Originally posted 2011-11-25 02:00:48.

Paw Paw Patch Song

Where, oh where, oh where is Susie?
Where, oh where, oh where is Susie?
Where, oh where, of where is Susie?
Way down yonder in the paw-paw patch.

Pickin’ up paw-paws; put ’em in a basket.
Pickin’ up paw-paws; put ’em in a basket.
Pickin’ up paw-paws; put ’em in a basket.
Way down yonder in the paw-paw patch

Come along, boys, and let’s go find her.
Come along, boys, and let’s go find her.
Come along, boys, and let’s go find her.
Way down yonder in the paw-paw patch.

Pickin’ up paw-paws; put ’em in a basket.
Pickin’ up paw-paws; put ’em in a basket.
Pickin’ up paw-paws; put ’em in a basket.
Way down yonder in the paw-paw patch

She’s a queen of old Hawaii.
She’s a queen of old Hawaii.
She’s a queen of old Hawaii.
Way down yonder in the paw-paw patch.

Pickin’ up paw-paws; put ’em in a basket.
Pickin’ up paw-paws; put ’em in a basket.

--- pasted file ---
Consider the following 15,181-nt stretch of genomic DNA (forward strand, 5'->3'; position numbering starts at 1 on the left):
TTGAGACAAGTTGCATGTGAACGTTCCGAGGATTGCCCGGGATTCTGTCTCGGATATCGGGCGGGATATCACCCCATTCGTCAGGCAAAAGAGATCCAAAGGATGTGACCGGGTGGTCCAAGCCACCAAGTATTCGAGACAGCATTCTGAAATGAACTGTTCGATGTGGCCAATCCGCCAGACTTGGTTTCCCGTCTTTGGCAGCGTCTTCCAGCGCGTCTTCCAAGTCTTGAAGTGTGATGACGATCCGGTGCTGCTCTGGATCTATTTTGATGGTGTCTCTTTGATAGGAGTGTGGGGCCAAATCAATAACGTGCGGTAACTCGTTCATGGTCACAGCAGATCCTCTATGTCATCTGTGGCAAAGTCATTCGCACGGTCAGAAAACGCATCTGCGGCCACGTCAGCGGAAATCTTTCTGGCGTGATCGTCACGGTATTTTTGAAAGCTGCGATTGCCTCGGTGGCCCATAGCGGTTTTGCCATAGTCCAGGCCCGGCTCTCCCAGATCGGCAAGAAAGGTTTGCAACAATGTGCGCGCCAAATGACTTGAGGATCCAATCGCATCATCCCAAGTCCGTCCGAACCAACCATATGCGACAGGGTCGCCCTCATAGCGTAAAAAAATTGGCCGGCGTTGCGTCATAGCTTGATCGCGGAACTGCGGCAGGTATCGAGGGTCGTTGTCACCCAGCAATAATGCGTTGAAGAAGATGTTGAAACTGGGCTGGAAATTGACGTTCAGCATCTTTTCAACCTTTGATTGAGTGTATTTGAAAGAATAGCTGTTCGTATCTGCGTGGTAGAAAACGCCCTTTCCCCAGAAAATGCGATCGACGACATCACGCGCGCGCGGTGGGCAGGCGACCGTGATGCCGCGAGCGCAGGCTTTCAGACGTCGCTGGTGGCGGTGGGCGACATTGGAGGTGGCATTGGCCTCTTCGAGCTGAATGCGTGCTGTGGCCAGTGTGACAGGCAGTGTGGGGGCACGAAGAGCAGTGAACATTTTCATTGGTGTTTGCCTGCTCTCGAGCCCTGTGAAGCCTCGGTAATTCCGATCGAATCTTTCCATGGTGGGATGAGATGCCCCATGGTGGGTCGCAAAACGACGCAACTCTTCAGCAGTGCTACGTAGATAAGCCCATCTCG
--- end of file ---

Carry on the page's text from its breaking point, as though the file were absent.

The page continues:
Pickin’ up paw-paws; put ’em in a basket.
Way down yonder in the paw-paw patch

She can teach you how to hula.
She can teach you how to hula.
She can teach you how to hula.
Way down yonder in the paw-paw patch.

Pickin’ up paw-paws; put ’em in a basket.
Pickin’ up paw-paws; put ’em in a basket.
Pickin’ up paw-paws; put ’em in a basket.
Way down yonder in the paw-paw patch

Originally posted 2011-09-29 02:00:46.

Google Music

Well that didn’t take long.

I’ve used a little of my time this week to get more of my digital music library together… and now I’m over the limit of Google Music (and I can tell you it doesn’t handle it gracefully).

But it was pretty obvious from the start that managing the Google Music storage wasn’t really going to be easy.